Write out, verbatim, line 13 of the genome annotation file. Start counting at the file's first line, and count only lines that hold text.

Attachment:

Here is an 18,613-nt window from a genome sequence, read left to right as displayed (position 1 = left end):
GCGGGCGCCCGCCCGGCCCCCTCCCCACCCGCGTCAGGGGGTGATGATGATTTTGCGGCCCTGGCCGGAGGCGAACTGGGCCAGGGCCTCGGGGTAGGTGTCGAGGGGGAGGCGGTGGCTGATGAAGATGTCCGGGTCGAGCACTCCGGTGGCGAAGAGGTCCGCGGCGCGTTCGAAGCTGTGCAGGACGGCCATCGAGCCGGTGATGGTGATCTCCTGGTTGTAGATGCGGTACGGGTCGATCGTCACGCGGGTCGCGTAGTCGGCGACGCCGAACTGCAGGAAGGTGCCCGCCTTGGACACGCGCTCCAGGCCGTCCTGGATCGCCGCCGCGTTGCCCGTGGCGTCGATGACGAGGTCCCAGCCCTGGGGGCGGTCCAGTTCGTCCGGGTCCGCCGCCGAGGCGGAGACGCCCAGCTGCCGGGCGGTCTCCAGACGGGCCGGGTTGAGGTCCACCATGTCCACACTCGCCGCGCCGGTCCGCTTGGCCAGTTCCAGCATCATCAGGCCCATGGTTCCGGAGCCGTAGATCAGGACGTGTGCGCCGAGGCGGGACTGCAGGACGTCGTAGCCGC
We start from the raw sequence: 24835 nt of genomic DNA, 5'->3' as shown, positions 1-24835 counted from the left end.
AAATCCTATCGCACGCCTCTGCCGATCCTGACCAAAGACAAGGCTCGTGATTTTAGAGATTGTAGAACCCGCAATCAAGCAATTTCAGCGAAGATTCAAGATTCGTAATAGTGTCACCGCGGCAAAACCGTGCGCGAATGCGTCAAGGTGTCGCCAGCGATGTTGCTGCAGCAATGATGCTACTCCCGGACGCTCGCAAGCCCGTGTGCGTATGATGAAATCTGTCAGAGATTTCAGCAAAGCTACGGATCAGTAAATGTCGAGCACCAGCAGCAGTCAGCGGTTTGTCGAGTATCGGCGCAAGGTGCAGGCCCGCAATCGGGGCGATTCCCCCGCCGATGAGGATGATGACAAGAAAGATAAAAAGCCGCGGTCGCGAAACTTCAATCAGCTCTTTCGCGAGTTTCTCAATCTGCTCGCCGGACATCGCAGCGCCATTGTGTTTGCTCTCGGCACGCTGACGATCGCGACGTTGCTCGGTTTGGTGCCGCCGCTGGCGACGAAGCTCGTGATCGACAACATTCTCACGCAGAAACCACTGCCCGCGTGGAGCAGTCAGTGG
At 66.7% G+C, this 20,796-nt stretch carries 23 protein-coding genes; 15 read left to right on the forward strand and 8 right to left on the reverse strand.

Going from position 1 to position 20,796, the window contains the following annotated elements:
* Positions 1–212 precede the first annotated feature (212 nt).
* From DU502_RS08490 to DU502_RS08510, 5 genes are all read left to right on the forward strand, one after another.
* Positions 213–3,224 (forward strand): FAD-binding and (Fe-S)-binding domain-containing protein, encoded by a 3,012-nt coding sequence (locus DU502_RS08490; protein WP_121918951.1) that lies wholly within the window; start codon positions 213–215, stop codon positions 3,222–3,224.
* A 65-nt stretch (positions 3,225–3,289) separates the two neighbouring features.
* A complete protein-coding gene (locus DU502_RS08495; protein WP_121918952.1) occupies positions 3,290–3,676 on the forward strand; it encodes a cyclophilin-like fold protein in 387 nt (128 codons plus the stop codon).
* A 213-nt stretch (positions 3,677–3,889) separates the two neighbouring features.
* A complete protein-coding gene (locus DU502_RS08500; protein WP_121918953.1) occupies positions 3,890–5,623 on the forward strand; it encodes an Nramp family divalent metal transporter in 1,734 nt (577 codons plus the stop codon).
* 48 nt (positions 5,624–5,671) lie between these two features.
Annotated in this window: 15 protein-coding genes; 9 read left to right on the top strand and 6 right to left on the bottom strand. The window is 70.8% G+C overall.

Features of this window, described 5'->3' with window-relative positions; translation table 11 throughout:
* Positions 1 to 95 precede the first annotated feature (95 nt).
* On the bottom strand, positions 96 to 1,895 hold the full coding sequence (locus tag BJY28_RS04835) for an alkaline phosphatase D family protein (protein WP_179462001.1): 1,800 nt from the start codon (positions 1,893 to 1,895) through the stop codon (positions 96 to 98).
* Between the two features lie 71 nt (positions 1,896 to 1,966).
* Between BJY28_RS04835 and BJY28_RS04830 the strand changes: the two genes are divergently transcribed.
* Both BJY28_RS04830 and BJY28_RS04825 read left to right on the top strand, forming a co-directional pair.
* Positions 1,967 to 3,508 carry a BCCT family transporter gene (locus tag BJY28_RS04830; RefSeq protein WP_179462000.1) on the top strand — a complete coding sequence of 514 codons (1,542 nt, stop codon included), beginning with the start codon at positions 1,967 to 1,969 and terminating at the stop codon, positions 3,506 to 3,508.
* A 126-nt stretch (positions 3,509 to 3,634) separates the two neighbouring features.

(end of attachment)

* A complete protein-coding gene (locus DU502_RS08500; protein WP_121918953.1) occupies positions 3,890–5,623 on the forward strand; it encodes an Nramp family divalent metal transporter in 1,734 nt (577 codons plus the stop codon).